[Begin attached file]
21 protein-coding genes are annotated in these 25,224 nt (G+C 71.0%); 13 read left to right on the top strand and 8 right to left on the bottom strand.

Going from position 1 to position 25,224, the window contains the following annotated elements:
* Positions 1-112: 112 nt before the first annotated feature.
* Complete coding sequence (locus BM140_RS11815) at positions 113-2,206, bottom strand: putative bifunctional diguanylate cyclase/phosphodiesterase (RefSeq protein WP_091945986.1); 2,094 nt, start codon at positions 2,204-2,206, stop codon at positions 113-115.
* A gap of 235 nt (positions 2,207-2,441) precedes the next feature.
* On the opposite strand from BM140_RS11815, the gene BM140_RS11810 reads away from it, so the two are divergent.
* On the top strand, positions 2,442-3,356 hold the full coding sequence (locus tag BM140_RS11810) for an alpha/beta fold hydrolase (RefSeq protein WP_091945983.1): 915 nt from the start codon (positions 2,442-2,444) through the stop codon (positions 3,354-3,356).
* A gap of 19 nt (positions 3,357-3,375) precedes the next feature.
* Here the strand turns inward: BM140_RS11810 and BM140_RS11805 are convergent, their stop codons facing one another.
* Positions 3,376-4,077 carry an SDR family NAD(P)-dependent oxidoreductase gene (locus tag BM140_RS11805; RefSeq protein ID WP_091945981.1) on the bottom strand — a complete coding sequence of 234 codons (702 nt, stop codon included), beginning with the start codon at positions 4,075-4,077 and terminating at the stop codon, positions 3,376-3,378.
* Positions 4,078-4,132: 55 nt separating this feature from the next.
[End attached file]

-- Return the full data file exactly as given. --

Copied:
21 protein-coding genes are annotated in these 25,224 nt (G+C 71.0%); 13 read left to right on the top strand and 8 right to left on the bottom strand.

Going from position 1 to position 25,224, the window contains the following annotated elements:
* Positions 1-112: 112 nt before the first annotated feature.
* Complete coding sequence (locus BM140_RS11815) at positions 113-2,206, bottom strand: putative bifunctional diguanylate cyclase/phosphodiesterase (RefSeq protein WP_091945986.1); 2,094 nt, start codon at positions 2,204-2,206, stop codon at positions 113-115.
* A gap of 235 nt (positions 2,207-2,441) precedes the next feature.
* On the opposite strand from BM140_RS11815, the gene BM140_RS11810 reads away from it, so the two are divergent.
* On the top strand, positions 2,442-3,356 hold the full coding sequence (locus tag BM140_RS11810) for an alpha/beta fold hydrolase (RefSeq protein WP_091945983.1): 915 nt from the start codon (positions 2,442-2,444) through the stop codon (positions 3,354-3,356).
* A gap of 19 nt (positions 3,357-3,375) precedes the next feature.
* Here the strand turns inward: BM140_RS11810 and BM140_RS11805 are convergent, their stop codons facing one another.
* Positions 3,376-4,077 carry an SDR family NAD(P)-dependent oxidoreductase gene (locus tag BM140_RS11805; RefSeq protein ID WP_091945981.1) on the bottom strand — a complete coding sequence of 234 codons (702 nt, stop codon included), beginning with the start codon at positions 4,075-4,077 and terminating at the stop codon, positions 3,376-3,378.
* Positions 4,078-4,132: 55 nt separating this feature from the next.